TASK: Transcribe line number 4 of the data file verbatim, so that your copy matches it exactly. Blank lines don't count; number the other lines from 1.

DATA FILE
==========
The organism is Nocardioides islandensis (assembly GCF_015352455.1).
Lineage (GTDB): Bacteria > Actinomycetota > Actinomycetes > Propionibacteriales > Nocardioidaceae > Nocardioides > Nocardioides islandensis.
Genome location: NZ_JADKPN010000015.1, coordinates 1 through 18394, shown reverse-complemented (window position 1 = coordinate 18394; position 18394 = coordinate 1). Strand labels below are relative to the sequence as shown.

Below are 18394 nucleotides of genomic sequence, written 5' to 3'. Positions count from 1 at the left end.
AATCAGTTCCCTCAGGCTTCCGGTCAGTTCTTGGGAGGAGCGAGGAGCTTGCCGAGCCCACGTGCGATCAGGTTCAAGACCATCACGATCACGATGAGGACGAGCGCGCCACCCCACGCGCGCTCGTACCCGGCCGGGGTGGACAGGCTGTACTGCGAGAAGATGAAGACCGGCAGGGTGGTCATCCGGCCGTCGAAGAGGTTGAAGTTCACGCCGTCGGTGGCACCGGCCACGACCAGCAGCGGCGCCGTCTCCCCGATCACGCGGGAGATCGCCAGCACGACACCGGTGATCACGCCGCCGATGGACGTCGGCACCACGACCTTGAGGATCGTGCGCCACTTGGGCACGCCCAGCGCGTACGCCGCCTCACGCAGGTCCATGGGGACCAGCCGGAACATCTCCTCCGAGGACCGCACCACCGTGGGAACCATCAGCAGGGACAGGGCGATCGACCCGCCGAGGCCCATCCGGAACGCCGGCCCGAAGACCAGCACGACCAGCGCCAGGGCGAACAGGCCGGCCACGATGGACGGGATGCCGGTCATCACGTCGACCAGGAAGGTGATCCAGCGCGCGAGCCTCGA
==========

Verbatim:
Below are 18394 nucleotides of genomic sequence, written 5' to 3'. Positions count from 1 at the left end.